River Park & Becker Conservation Area
60.85 combined acres in Tolland, CT
Parking: Large lot near 461 South River Road, Tolland, CT
Trail Map Trails: 1 mile Rating: ★★☆☆☆
River Park and the Becker Conservation Area are adjacent properties that contain a short loop that also serves as the current terminus of the Willimantic River Hiking Trail. There are only a couple open views of the water and ironically, River Park has no direct access to the Willimantic River. If you’re looking for a boat launch head to nearby Heron Cove. What is termed 1,200 feet of ‘accessible frontage’ on the town site translates to, “you could get down there, but we aren’t going to help you”.
Following the path next to the ball fields quickly leads to the trailhead sign. The trail descends to cross Green Brook and then heads uphill and splits. Heading to the left you pass a large solar panel installation. The narrow loop heads off into the pines until it hits a fence line for private property and returns closer to the river. Though there are only one or two open water views.
As the near where the trail split there is a large “natural amphitheater” as the Tolland town site calls it. It is filled with pines and ferns and I think is a great place to stop and enjoy. It’s too bad I didn’t have my wide angle lens so that I could capture it.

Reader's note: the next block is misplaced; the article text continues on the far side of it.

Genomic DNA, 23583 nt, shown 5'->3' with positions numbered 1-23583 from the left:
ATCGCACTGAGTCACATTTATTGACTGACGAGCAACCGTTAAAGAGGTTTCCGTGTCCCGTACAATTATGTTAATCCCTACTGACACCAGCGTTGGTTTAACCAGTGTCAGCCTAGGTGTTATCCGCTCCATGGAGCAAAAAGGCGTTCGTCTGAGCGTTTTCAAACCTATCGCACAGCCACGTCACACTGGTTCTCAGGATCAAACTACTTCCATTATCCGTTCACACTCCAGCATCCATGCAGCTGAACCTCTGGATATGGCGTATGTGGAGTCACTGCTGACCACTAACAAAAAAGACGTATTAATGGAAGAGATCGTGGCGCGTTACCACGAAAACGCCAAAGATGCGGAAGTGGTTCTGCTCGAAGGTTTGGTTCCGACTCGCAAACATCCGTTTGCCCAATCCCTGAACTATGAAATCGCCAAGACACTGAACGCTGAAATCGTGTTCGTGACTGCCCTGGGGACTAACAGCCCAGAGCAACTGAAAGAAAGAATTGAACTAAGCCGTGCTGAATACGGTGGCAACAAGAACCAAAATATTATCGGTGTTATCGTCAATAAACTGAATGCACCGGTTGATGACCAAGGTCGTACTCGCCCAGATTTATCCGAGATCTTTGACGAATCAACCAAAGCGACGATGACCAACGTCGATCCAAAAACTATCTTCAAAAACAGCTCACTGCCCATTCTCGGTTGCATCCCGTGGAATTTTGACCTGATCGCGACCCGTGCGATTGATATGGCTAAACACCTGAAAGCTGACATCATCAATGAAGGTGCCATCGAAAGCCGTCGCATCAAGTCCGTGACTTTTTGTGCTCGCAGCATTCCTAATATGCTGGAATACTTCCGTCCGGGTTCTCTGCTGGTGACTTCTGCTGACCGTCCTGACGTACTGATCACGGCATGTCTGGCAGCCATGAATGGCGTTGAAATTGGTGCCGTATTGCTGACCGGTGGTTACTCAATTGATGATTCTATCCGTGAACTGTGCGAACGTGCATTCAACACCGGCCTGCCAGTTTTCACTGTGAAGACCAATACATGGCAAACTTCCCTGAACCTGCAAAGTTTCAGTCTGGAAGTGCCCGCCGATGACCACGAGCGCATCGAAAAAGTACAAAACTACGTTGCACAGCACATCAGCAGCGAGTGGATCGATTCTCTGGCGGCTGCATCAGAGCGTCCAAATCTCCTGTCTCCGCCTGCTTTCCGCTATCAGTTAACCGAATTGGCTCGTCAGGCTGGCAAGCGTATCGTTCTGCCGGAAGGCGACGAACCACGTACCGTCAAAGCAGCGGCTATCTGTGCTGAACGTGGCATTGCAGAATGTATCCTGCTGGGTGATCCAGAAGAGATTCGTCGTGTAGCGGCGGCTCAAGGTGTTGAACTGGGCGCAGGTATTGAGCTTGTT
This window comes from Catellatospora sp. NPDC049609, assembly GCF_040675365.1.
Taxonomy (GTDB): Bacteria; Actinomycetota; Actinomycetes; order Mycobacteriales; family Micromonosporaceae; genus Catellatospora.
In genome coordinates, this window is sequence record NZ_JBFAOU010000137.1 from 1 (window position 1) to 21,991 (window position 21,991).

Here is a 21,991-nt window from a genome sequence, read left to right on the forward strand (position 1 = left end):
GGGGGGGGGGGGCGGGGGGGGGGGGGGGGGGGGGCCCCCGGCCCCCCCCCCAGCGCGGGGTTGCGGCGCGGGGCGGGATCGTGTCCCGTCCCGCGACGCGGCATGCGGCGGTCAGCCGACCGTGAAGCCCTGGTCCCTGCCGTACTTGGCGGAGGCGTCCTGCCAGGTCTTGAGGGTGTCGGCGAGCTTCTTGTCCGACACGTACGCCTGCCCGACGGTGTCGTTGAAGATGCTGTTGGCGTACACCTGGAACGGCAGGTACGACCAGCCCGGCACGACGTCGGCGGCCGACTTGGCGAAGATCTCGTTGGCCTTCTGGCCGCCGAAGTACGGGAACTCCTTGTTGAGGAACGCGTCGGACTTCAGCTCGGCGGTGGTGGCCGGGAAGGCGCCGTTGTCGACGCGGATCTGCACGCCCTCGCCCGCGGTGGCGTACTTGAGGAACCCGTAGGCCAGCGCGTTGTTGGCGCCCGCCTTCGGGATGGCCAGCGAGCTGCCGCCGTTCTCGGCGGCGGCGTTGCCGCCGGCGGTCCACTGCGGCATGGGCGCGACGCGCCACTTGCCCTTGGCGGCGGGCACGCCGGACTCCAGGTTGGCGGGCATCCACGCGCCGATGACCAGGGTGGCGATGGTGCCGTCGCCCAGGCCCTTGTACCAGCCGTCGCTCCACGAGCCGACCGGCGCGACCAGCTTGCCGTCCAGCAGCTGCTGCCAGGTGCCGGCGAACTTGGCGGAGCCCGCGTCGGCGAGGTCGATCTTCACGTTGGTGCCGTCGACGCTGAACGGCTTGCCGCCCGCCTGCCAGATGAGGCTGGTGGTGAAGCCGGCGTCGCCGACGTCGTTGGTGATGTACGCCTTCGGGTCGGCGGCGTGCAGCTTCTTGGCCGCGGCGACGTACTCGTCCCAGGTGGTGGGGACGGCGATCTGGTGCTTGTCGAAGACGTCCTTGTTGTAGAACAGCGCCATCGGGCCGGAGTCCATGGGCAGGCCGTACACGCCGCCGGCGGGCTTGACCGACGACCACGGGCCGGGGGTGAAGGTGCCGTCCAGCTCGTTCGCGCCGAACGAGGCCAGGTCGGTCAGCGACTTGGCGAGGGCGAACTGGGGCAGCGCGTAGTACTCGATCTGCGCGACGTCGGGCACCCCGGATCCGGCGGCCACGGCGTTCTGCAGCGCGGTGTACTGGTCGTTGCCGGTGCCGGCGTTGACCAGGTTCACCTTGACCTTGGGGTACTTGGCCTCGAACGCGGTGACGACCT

From the Tolland town site,
“The land slopes steeply down in some sections to the Willimantic River and has approximately 1,200 feet of accessible frontage along the river. It reaches an elevation of 380 feet with a steep ridge paralleling the river at the northern section. The land is predominantly covered by a mature White Pine forest mixed with some oaks. There is also an area of thick White Pine regeneration. Near the southern end of the forested portion is an interesting natural amphitheater. The four acres on the southeast corner of the property is more level and consists of riverine floodplain forest and scrub-shrub swamp. The surface geology of this site is gravel deposits laid down on the bottom of an ancient glacial dammed pond and, along the river, periodic flooding has laid down alluvial deposits. The quality of these soils on the property has contributed to the height of the white pines.”
Established as a conservation area in 2010 when purchased from Lawrence Becker.
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Last updated July 8, 2019
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